Jewish World Review August 10, 2004 / 25 Menachem-Av, 5764
Peter A. Brown
Kerry deserves an A in history, and in his willingness to mimic the mantra of those he has spent an entire political career vilifying
http://www.jewishworldreview.com | John Kerry's speech at the Democratic convention sounded like Ronald Reagan in his rhetorical commitment to be, if necessary, a tough and combative commander in chief.
On the campaign trail, Kerry also does an excellent imitation of Richard Nixon's 1968 promise to end the Vietnam War with a secret plan.
Kerry touts his exit strategy to bring home the U.S. troops from Iraq but won't make it public because, like Nixon then, Kerry argues that doing so would somehow render his plan inoperative.
One wonders if next on Kerry's reincarnation list of successful GOP presidential campaign pitches will be Dwight Eisenhower's 1952 pledge to bring home U.S. troops by visiting Korea - oops! - Iraq.
Kerry deserves an A in history, and in his willingness to mimic the mantra of those he has spent an entire political career vilifying.
There is a Yiddish term - chutzpah - that Webster's defines as "shameless audacity," and these days the dictionary entry could have Kerry's picture alongside it.
But then the Irish-Catholic Kerry last year - before the Democratic primaries in which Jewish voters carry disproportionate influence - suddenly took pains to publicize that his paternal grandfather was Jewish.
The important question that Kerry's behavior raises, however, is whether he has indeed turned over a new leaf and become a born-again hard-liner. Has he turned his back on a lifetime of peace marches and congressional votes to reduce federal spending on defense and intelligence gathering? Was his ability to prosper in the land of the Kennedys and his rating by the impartial National Journal as having the Senate's most liberal voting record all a facade?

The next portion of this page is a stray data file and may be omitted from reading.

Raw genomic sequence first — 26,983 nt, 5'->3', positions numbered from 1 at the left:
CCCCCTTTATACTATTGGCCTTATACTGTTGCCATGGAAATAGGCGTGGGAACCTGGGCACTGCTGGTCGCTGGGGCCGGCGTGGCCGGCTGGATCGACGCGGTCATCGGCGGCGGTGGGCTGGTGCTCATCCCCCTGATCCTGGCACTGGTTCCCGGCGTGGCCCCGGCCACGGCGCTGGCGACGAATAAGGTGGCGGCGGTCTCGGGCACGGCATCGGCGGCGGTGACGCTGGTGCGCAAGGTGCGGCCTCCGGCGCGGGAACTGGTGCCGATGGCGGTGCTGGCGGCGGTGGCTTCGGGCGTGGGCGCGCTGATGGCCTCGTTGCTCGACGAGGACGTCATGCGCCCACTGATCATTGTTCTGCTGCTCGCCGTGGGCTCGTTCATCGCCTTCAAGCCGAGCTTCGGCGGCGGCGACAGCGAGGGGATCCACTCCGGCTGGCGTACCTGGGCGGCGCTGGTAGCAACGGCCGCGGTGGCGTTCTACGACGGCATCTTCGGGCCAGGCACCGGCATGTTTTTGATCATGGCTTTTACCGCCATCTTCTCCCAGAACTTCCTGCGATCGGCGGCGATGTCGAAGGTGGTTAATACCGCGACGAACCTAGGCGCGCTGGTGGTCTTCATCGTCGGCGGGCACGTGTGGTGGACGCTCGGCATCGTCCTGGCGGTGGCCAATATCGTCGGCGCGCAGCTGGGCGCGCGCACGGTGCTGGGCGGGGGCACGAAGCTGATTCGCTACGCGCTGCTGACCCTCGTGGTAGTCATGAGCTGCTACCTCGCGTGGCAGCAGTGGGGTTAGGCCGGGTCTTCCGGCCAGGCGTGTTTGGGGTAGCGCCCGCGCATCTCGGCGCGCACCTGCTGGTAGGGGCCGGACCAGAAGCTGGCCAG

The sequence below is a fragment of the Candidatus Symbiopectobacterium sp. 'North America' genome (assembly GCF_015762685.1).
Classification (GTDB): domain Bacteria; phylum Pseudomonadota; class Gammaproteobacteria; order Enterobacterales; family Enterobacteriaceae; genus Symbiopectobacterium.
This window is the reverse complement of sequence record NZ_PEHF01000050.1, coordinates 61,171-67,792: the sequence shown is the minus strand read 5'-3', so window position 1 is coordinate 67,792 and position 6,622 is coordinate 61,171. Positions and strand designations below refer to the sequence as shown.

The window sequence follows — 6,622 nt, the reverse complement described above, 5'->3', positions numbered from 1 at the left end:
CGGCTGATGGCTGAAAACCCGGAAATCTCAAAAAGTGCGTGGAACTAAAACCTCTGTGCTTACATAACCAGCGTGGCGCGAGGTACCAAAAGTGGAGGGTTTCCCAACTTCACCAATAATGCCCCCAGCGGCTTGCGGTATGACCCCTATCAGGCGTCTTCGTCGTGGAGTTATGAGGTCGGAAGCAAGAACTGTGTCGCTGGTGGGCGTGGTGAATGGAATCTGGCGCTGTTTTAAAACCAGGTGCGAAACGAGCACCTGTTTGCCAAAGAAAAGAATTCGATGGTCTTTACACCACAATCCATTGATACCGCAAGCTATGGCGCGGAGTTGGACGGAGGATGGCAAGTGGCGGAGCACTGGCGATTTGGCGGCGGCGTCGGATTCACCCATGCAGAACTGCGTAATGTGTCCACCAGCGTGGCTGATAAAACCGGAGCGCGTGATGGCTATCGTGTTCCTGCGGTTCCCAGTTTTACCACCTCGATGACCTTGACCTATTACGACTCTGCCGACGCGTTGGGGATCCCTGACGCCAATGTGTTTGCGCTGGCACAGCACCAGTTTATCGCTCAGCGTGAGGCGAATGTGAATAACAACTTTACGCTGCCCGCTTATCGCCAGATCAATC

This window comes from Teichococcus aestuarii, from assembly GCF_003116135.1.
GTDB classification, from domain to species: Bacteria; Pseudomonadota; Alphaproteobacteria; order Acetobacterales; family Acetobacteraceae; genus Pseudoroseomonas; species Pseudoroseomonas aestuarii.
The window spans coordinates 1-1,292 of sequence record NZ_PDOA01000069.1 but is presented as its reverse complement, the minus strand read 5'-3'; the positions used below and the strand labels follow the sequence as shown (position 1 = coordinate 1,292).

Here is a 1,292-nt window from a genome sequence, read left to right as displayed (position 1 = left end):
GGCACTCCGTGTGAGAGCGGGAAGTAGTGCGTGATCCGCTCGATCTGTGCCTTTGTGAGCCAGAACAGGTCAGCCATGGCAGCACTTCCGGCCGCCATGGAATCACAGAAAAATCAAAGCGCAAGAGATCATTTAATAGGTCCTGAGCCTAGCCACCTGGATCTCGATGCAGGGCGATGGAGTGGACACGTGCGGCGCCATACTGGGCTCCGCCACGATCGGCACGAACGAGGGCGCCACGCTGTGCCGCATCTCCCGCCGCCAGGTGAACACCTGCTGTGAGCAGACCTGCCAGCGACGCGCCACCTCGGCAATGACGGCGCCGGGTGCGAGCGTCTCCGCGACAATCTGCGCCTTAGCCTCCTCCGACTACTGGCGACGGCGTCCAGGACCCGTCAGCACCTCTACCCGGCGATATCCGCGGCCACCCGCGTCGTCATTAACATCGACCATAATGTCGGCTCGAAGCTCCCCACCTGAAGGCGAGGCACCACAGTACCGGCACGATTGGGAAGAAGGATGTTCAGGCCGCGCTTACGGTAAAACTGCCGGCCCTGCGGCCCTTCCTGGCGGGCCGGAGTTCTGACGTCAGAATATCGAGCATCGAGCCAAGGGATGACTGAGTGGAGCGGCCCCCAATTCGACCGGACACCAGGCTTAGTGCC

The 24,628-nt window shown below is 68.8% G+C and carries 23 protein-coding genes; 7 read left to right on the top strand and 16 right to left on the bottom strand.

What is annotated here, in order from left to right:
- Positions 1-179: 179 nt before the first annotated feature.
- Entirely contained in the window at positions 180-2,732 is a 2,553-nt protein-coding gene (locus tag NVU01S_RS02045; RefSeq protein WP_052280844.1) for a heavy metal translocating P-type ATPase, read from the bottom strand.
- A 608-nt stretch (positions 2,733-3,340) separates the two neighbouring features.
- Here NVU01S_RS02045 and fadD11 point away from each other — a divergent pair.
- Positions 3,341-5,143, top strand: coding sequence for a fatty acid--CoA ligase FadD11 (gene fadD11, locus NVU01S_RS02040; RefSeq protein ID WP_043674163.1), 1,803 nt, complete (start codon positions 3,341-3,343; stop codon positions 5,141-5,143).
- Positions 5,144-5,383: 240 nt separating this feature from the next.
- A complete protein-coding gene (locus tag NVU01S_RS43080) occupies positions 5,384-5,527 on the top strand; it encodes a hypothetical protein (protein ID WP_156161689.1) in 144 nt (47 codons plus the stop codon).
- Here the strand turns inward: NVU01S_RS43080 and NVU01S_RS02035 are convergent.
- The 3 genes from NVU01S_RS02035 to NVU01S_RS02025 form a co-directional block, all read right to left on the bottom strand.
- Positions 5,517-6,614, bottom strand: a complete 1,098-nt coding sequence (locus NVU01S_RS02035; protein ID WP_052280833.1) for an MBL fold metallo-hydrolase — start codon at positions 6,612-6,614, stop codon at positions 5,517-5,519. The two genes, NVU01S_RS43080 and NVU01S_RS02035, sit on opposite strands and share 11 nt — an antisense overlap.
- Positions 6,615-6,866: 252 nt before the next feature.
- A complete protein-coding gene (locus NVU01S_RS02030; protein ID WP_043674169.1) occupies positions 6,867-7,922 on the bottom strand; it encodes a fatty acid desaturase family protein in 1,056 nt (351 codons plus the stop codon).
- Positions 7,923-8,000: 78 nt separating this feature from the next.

That would include a slew of votes against defense spending and military operations, criticism of Reagan as a reflexive Cold Warrior who would take the United States to that third world war that never occurred, precisely because Reagan's hard line worked.
Or it is legitimate to ask whether Kerry's current Reagan-like rhetorical demeanor is an astutely nuanced result of a facile understanding that even in a deeply polarized country his record still isn't close to falling within the political mainstream?
Perhaps Kerry really is a new man. Maybe Sept. 11 convinced him that he needed to re-examine his worldview. If so, however, why did he suddenly discover this new persona only after clinching the Democratic nomination earlier this year?
Primary candidate Kerry was successful by competing with Howard Dean for the Democratic voters who thought the war in Iraq was not only badly managed but wrongly conceived.
Of course, Kerry has the advantage of knowing that there are millions of voters who hate George W. Bush so much that they'll vote for him anyway, believing that his Reagan and Nixon imitations really are just an act. He has been quite adept, so far, at marginalizing Ralph Nader's efforts to coalesce the antiwar folks toward that independent candidacy.
Kerry's minions will respond that their candidate quoting Reagan is no different than the Gipper invoking Franklin D. Roosevelt on the campaign trail. They are right - but only superficially. Reagan extolled FDR's optimism and manner. On matters of substance, however, the Gipper presided over the reversal of the New Deal's signature achievement - a larger government role in American life.
Moreover, Reagan admired FDR's ability to guide America through troubled times. Kerry sees the Reagan years as a source of our problems today. The key question is whether Kerry has the political skills to successfully adapt Nixon's secret plan.
Remember, earlier this year Kerry claimed that he had spoken with unnamed foreign leaders who were rooting for him to prevail because they could not stomach Bush. When challenged to name names, of course, Kerry backed down into obfuscation.
We'll see if Americans will buy Kerry's secret plan, which his supporters say will succeed because foreign leaders like him better than Bush, not because they have suddenly become convinced of the rightness of the U.S. cause.
The voters allowed Nixon to win without putting his cards on the table. Later, in Watergate, they found out he spoke with forked tongue. Ever since, Americans have demanded more candor and openness from their politicians.
Maybe voters will force Kerry to choose between his Rambo imitation and his political history that puts Ted Kennedy to his right. If not, Kerry can quote another Republican president - Calvin Coolidge, perhaps - in his inauguration address.
08/03/04: Kerry's challenge: Closing the deal